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Resilient Children and Creative Problem Solving

Resilient children are children who are adaptable despite circumstances, challenges, and traumatic events. These children are able to develop, as their peers, despite encountering adverse circumstances (p. 378-379).

Children who encounter protective factors tend to be more resilient. Protective factors are influences that decrease the effects of stress and trauma and allow a child to develop positively. Protective factors include positive relationships and positive cognitive functioning (p. 379). Perhaps due to their personality, intelligence or relationships they have encountered, resilient children are able to adapt and overcome stressful childhood experiences. Resilient children tend to have a positive connection with a parent, caregiver or with an important person in their life, such as a teacher or counselor.

A social worker friend and I came up with the word for to describe these care giving individuals, “cookie people”. People who give warmth and compassion, who model positive behaviors and give love and guidance. In our experiences we found children who did not have “cookie people” in their lives are more likely to have more severe mental health and behavioral issues, and have difficulty connecting with others (such as ODD/ CD children).

Moreover, intelligence and creative problem solving tend to allow a child to learn adaptive skills necessary for survival and development. Because these children are adaptable and intelligent, they in turn may attract “cookie people”, such as teachers or school personnel. Many of the homeless teens I worked with were resilient adolescents. They found school personnel willing to advocate for them and were likely to stay in school and graduate, despite experiencing traumatic and abusive childhoods from primary caregivers. These children found school to be a safe haven from the abuse and neglect they experienced and relied on the school to provide a consistent and encouraging environment (including the basics such as free breakfasts/lunches). Often these teens’ intelligence, coupled with their personalities, created situations where adults wanted to advocate for their interests.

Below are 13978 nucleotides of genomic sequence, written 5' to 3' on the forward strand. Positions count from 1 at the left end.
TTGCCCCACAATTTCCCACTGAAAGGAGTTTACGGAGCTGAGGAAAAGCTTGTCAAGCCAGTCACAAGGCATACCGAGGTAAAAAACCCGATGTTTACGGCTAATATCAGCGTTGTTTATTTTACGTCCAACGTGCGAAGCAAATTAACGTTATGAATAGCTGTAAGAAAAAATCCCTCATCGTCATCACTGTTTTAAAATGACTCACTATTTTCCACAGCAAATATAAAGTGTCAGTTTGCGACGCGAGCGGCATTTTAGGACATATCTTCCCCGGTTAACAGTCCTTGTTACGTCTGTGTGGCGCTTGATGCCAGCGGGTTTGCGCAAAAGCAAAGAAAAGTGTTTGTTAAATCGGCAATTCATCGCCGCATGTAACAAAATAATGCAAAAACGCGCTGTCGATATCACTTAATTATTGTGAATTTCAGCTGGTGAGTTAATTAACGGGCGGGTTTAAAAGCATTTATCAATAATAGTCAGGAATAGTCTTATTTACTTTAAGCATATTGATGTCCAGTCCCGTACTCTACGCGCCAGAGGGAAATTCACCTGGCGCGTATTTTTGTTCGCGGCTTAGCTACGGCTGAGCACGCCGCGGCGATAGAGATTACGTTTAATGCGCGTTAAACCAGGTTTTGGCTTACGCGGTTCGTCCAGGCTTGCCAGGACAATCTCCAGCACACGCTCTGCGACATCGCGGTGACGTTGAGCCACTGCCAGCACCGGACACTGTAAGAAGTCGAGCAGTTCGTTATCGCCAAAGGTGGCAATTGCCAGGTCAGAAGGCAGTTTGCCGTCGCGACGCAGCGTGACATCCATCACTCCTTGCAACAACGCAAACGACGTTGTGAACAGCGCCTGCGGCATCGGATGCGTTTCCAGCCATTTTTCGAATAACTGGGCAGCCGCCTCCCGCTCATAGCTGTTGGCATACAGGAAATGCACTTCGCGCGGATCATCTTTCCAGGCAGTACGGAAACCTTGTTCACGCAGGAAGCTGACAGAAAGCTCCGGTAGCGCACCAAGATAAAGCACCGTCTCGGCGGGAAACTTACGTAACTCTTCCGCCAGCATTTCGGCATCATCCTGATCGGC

Children who have had long-term trauma or abuse or multiple risk factors tend to have more difficulty adapting than children who had a single incident or only one negatively impacting risk factor.


Papalia, D. E., Olds, S. W., & Feldman, R. D. (2004). Human Development (9th ed.). Boston: McGraw Hill.

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